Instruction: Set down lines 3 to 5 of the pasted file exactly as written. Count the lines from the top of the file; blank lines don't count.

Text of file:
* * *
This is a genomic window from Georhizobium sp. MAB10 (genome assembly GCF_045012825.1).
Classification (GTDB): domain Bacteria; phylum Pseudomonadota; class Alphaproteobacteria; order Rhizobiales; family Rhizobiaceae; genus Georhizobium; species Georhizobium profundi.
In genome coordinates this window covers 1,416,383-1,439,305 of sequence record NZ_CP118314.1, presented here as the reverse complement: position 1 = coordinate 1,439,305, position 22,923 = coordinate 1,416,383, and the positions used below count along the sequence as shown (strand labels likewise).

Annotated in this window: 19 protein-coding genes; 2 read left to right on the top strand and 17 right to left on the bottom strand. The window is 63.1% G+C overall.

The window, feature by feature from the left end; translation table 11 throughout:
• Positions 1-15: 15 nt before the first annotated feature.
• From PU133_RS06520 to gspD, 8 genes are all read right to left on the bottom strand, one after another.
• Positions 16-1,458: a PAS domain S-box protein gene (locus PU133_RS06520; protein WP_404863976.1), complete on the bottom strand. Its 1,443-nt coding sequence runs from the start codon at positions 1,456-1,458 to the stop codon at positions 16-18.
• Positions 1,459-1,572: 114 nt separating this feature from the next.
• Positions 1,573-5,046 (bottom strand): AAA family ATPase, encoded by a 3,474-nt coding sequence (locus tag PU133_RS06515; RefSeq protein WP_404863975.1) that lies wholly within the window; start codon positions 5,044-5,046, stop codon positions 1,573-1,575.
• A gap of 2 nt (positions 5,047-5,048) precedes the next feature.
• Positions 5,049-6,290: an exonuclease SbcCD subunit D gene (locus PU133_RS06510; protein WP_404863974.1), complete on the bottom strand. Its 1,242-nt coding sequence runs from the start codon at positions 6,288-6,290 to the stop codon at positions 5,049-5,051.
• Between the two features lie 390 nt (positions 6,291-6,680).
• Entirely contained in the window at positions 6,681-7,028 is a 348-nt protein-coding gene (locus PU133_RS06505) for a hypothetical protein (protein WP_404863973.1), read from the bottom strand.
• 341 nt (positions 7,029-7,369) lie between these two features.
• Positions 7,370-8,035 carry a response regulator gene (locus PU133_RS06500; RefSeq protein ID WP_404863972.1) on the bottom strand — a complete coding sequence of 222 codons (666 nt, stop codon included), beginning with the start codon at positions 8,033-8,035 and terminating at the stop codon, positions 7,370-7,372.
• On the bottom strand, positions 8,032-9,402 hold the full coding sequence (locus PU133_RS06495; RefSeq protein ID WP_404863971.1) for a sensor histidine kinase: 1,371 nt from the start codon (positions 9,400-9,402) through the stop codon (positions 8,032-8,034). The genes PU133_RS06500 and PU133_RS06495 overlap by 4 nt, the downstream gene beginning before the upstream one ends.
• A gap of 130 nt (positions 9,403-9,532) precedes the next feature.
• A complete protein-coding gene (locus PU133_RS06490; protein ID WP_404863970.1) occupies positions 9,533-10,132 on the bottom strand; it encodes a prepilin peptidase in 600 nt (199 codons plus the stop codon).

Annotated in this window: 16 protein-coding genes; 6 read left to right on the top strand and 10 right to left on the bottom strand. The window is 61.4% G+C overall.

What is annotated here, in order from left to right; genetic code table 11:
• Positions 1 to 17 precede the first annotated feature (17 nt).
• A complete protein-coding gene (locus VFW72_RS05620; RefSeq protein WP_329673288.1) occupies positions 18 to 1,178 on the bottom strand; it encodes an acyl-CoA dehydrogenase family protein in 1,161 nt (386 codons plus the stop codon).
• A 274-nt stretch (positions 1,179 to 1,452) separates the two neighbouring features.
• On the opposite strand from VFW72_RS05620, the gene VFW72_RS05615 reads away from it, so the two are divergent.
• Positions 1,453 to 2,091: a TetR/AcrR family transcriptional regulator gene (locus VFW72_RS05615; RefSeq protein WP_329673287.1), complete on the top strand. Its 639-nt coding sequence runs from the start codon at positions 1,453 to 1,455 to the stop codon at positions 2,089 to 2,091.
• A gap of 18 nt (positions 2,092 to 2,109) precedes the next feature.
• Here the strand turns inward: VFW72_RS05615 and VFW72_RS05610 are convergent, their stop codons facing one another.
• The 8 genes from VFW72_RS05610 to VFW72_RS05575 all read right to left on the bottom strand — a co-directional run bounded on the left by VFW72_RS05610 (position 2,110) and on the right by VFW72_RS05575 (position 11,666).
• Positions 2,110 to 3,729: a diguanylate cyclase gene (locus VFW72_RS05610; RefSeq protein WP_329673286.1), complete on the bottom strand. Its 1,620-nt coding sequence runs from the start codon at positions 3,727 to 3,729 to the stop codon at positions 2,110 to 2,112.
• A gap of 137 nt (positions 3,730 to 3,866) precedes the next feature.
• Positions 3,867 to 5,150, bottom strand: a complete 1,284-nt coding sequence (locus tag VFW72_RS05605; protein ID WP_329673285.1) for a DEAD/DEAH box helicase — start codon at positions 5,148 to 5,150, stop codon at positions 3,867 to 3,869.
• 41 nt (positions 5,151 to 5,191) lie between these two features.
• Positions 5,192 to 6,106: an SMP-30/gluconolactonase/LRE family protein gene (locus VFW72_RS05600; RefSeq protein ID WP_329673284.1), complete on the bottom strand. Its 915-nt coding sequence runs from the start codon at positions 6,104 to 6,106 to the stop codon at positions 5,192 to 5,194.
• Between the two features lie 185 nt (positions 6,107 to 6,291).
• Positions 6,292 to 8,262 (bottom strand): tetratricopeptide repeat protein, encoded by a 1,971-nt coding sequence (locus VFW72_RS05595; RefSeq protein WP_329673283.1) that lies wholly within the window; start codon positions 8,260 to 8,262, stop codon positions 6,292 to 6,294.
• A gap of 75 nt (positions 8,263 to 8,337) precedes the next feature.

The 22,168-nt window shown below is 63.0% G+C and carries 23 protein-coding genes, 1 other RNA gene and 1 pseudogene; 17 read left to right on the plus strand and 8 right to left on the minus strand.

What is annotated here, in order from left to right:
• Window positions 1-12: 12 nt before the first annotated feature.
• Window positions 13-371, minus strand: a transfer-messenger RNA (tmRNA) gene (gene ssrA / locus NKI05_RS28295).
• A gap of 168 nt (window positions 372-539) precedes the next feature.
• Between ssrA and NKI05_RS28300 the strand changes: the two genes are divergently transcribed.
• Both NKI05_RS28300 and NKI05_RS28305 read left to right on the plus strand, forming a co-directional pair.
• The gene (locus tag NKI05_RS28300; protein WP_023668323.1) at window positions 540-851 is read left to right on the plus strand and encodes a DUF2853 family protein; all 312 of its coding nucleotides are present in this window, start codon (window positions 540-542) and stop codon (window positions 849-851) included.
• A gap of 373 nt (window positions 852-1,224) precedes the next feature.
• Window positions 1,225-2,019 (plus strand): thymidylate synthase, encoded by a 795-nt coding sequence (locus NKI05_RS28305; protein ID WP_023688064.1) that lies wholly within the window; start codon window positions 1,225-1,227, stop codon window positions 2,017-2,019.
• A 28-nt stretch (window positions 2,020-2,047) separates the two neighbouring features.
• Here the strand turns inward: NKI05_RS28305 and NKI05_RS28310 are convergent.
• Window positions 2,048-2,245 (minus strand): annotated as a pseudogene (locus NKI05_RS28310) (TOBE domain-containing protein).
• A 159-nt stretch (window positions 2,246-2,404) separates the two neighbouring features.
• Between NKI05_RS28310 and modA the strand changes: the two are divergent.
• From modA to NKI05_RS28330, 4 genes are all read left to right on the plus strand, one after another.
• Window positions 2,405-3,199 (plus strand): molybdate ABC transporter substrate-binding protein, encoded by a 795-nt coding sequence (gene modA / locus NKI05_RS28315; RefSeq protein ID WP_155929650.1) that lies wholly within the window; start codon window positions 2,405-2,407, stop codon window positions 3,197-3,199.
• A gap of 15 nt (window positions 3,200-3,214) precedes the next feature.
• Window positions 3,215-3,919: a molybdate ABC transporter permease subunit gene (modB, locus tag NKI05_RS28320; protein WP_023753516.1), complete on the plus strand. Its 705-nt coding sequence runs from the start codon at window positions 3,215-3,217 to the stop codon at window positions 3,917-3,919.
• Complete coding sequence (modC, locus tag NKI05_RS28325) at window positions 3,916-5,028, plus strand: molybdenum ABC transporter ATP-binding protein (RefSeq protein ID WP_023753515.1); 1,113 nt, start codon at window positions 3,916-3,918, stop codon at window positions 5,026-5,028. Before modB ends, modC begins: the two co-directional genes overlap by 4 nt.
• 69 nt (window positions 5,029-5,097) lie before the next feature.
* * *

In genome coordinates this window covers 1,416,383-1,439,305 of sequence record NZ_CP118314.1, presented here as the reverse complement: position 1 = coordinate 1,439,305, position 22,923 = coordinate 1,416,383, and the positions used below count along the sequence as shown (strand labels likewise).

Annotated in this window: 19 protein-coding genes; 2 read left to right on the top strand and 17 right to left on the bottom strand. The window is 63.1% G+C overall.

The window, feature by feature from the left end; translation table 11 throughout: